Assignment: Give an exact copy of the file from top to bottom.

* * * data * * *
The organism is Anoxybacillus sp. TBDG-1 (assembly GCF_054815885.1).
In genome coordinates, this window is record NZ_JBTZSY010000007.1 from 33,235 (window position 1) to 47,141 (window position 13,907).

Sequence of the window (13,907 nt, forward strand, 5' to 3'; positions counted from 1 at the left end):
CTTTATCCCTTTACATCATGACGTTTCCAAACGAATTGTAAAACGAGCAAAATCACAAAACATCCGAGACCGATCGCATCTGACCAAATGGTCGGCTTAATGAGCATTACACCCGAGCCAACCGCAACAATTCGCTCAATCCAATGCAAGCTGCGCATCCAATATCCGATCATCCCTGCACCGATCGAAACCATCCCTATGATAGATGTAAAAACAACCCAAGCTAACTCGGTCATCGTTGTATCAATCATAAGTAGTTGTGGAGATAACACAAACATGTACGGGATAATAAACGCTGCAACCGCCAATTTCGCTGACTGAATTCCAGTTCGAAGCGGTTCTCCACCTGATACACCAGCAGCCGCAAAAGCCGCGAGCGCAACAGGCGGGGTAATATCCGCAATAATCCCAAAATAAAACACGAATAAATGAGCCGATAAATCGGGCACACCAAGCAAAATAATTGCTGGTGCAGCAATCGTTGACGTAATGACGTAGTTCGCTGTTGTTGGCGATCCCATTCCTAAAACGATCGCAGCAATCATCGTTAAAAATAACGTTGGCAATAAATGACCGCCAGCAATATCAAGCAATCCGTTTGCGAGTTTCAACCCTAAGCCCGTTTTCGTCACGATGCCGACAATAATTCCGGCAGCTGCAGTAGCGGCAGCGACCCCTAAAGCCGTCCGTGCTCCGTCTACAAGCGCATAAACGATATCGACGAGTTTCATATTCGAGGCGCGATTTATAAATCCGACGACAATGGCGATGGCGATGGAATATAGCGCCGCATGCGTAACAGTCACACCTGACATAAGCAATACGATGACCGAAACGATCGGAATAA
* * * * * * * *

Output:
The organism is Anoxybacillus sp. TBDG-1 (assembly GCF_054815885.1).
In genome coordinates, this window is record NZ_JBTZSY010000007.1 from 33,235 (window position 1) to 47,141 (window position 13,907).

Sequence of the window (13,907 nt, forward strand, 5' to 3'; positions counted from 1 at the left end):
CTTTATCCCTTTACATCATGACGTTTCCAAACGAATTGTAAAACGAGCAAAATCACAAAACATCCGAGACCGATCGCATCTGACCAAATGGTCGGCTTAATGAGCATTACACCCGAGCCAACCGCAACAATTCGCTCAATCCAATGCAAGCTGCGCATCCAATATCCGATCATCCCTGCACCGATCGAAACCATCCCTATGATAGATGTAAAAACAACCCAAGCTAACTCGGTCATCGTTGTATCAATCATAAGTAGTTGTGGAGATAACACAAACATGTACGGGATAATAAACGCTGCAACCGCCAATTTCGCTGACTGAATTCCAGTTCGAAGCGGTTCTCCACCTGATACACCAGCAGCCGCAAAAGCCGCGAGCGCAACAGGCGGGGTAATATCCGCAATAATCCCAAAATAAAACACGAATAAATGAGCCGATAAATCGGGCACACCAAGCAAAATAATTGCTGGTGCAGCAATCGTTGACGTAATGACGTAGTTCGCTGTTGTTGGCGATCCCATTCCTAAAACGATCGCAGCAATCATCGTTAAAAATAACGTTGGCAATAAATGACCGCCAGCAATATCAAGCAATCCGTTTGCGAGTTTCAACCCTAAGCCCGTTTTCGTCACGATGCCGACAATAATTCCGGCAGCTGCAGTAGCGGCAGCGACCCCTAAAGCCGTCCGTGCTCCGTCTACAAGCGCATAAACGATATCGACGAGTTTCATATTCGAGGCGCGATTTATAAATCCGACGACAATGGCGATGGCGATGGAATATAGCGCCGCATGCGTAACAGTCACACCTGACATAAGCAATACGATGACCGAAACGATCGGAATAA